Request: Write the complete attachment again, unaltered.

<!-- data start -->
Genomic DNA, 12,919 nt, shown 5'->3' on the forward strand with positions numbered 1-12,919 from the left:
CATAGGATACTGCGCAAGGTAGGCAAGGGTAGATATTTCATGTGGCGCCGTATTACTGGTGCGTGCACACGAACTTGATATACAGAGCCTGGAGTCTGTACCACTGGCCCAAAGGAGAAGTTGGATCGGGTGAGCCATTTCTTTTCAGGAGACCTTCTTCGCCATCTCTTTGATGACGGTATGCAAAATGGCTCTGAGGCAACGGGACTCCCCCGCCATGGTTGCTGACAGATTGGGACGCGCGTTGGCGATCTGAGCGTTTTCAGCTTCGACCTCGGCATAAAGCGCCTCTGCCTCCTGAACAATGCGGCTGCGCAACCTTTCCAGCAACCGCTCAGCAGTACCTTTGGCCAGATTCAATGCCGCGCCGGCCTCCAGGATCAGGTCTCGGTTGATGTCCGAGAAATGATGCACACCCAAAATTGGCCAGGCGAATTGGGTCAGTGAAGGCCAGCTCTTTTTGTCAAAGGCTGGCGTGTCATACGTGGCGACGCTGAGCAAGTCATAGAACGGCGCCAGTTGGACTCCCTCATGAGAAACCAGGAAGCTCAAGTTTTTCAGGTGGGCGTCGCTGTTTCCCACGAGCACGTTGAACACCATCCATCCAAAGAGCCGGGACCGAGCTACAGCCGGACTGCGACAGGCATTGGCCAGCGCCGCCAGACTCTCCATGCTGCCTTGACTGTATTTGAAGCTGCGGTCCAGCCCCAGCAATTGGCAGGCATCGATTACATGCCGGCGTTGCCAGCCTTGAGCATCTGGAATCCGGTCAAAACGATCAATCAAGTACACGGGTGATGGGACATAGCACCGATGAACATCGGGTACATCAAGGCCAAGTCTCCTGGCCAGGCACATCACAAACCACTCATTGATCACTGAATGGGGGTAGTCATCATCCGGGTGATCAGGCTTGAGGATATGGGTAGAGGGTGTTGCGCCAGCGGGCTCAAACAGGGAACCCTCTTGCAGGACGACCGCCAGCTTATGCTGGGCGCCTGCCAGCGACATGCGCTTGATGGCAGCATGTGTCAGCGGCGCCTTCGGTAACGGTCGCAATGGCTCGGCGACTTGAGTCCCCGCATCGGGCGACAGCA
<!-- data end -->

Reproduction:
Genomic DNA, 12,919 nt, shown 5'->3' on the forward strand with positions numbered 1-12,919 from the left:
CATAGGATACTGCGCAAGGTAGGCAAGGGTAGATATTTCATGTGGCGCCGTATTACTGGTGCGTGCACACGAACTTGATATACAGAGCCTGGAGTCTGTACCACTGGCCCAAAGGAGAAGTTGGATCGGGTGAGCCATTTCTTTTCAGGAGACCTTCTTCGCCATCTCTTTGATGACGGTATGCAAAATGGCTCTGAGGCAACGGGACTCCCCCGCCATGGTTGCTGACAGATTGGGACGCGCGTTGGCGATCTGAGCGTTTTCAGCTTCGACCTCGGCATAAAGCGCCTCTGCCTCCTGAACAATGCGGCTGCGCAACCTTTCCAGCAACCGCTCAGCAGTACCTTTGGCCAGATTCAATGCCGCGCCGGCCTCCAGGATCAGGTCTCGGTTGATGTCCGAGAAATGATGCACACCCAAAATTGGCCAGGCGAATTGGGTCAGTGAAGGCCAGCTCTTTTTGTCAAAGGCTGGCGTGTCATACGTGGCGACGCTGAGCAAGTCATAGAACGGCGCCAGTTGGACTCCCTCATGAGAAACCAGGAAGCTCAAGTTTTTCAGGTGGGCGTCGCTGTTTCCCACGAGCACGTTGAACACCATCCATCCAAAGAGCCGGGACCGAGCTACAGCCGGACTGCGACAGGCATTGGCCAGCGCCGCCAGACTCTCCATGCTGCCTTGACTGTATTTGAAGCTGCGGTCCAGCCCCAGCAATTGGCAGGCATCGATTACATGCCGGCGTTGCCAGCCTTGAGCATCTGGAATCCGGTCAAAACGATCAATCAAGTACACGGGTGATGGGACATAGCACCGATGAACATCGGGTACATCAAGGCCAAGTCTCCTGGCCAGGCACATCACAAACCACTCATTGATCACTGAATGGGGGTAGTCATCATCCGGGTGATCAGGCTTGAGGATATGGGTAGAGGGTGTTGCGCCAGCGGGCTCAAACAGGGAACCCTCTTGCAGGACGACCGCCAGCTTATGCTGGGCGCCTGCCAGCGACATGCGCTTGATGGCAGCATGTGTCAGCGGCGCCTTCGGTAACGGTCGCAATGGCTCGGCGACTTGAGTCCCCGCATCGGGCGACAGCA